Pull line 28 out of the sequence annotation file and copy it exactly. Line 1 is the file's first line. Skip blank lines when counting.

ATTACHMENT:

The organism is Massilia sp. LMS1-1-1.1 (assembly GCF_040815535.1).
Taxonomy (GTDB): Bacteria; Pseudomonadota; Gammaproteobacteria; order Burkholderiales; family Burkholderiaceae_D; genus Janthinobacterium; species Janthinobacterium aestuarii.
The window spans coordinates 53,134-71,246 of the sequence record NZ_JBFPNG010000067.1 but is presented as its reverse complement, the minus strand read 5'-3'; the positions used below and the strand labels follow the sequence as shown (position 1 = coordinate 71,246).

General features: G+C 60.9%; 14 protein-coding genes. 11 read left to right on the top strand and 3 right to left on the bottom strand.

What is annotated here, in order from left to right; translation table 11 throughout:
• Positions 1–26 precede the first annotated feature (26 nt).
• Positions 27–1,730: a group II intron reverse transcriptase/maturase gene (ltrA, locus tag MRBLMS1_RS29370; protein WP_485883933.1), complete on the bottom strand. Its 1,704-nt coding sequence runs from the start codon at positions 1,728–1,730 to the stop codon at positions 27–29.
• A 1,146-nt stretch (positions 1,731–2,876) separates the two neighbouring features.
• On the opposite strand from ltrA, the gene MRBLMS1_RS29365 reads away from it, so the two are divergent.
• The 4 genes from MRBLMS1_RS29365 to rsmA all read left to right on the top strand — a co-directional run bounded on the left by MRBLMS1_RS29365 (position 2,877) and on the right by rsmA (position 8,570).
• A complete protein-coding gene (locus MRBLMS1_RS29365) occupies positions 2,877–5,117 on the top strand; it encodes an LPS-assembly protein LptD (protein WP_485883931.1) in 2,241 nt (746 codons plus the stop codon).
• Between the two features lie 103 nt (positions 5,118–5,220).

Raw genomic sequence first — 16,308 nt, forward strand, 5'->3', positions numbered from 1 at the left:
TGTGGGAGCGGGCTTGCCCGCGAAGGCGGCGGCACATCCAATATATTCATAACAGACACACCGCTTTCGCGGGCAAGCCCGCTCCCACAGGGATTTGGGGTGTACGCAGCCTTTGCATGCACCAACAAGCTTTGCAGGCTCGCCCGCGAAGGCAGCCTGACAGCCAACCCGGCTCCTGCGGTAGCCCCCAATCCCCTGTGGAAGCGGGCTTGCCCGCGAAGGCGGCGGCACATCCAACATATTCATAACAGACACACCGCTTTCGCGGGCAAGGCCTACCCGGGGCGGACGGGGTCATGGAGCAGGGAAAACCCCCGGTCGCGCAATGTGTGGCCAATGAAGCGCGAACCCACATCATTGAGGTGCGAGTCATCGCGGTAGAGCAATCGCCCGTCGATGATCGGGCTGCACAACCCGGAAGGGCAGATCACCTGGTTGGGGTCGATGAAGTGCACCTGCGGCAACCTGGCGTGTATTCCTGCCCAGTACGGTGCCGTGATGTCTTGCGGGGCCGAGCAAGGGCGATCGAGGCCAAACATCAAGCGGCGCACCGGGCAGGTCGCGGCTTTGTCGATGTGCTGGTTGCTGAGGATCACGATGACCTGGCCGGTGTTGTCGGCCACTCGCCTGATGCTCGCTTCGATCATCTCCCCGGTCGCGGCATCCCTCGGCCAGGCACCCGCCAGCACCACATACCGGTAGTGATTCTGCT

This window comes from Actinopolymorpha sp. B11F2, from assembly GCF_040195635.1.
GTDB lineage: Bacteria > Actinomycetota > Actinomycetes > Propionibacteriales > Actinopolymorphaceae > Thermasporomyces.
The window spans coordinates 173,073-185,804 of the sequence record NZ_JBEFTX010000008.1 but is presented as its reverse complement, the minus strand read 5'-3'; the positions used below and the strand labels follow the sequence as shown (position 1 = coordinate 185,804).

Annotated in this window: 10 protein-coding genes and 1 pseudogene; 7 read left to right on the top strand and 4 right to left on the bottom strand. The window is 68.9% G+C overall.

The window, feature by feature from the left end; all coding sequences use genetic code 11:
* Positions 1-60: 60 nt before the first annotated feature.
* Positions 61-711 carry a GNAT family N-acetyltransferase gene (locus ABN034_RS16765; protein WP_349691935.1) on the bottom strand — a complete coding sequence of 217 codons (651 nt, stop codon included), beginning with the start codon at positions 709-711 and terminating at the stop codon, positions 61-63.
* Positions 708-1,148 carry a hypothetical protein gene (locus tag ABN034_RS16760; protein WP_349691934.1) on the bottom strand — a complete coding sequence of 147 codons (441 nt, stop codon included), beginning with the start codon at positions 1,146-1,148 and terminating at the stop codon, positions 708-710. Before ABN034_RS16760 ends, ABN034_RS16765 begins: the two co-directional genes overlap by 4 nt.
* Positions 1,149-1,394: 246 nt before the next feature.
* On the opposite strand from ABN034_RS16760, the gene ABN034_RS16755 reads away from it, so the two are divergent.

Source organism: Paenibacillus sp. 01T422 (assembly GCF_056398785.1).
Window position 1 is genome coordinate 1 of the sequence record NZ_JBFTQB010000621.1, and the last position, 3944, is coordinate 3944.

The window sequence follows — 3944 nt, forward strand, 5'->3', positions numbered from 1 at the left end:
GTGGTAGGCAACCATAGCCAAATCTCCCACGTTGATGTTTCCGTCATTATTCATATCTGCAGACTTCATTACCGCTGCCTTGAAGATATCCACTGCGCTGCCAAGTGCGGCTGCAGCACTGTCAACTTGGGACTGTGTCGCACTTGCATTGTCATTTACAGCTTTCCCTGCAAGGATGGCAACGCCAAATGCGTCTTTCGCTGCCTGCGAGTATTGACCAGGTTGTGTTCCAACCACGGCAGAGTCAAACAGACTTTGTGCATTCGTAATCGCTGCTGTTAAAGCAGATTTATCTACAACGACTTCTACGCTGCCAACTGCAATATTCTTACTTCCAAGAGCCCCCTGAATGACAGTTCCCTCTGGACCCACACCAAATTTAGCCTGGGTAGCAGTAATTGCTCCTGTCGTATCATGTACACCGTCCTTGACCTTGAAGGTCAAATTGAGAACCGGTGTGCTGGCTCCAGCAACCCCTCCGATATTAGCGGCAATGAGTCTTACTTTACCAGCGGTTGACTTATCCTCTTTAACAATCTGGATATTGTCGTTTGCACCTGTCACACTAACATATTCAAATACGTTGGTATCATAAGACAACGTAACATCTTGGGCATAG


GTGGTAGGCAACCATAGCCAAATCTCCCACGTTGATGTTTCCGTCATTATTCATATCTGCAGACTTCATTACCGCTGCCTTGAAGATATCCACTGCGCTGCCAAGTGCGGCTGCAGCACTGTCAACTTGGGACTGTGTCGCACTTGCATTGTCATTTACAGCTTTCCCTGCAAGGATGGCAACGCCAAATGCGTCTTTCGCTGCCTGCGAGTATTGACCAGGTTGTGTTCCAACCACGGCAGAGTCAAACAGACTTTGTGCATTCGTAATCGCTGCTGTTAAAGCAGATTTATCTACAACGACTTCTACGCTGCCAACTGCAATATTCTTACTTCCAAGAGCCCCCTGAATGACAGTTCCCTCTGGACCCACACCAAATTTAGCCTGGGTAGCAGTAATTGCTCCTGTCGTATCATGTACACCGTCCTTGACCTTGAAGGTCAAATTGAGAACCGGTGTGCTGGCTCCAGCAACCCCTCCGATATTAGCGGCAATGAGTCTTACTTTACCAGCGGTTGACTTATCCTCTTTAACAATCTGGATATTGTCGTTTGCACCTGTCACACTAACATATTCAAATACGTTGGTATCATAAGACAACGTAACATCTTGGGCATAG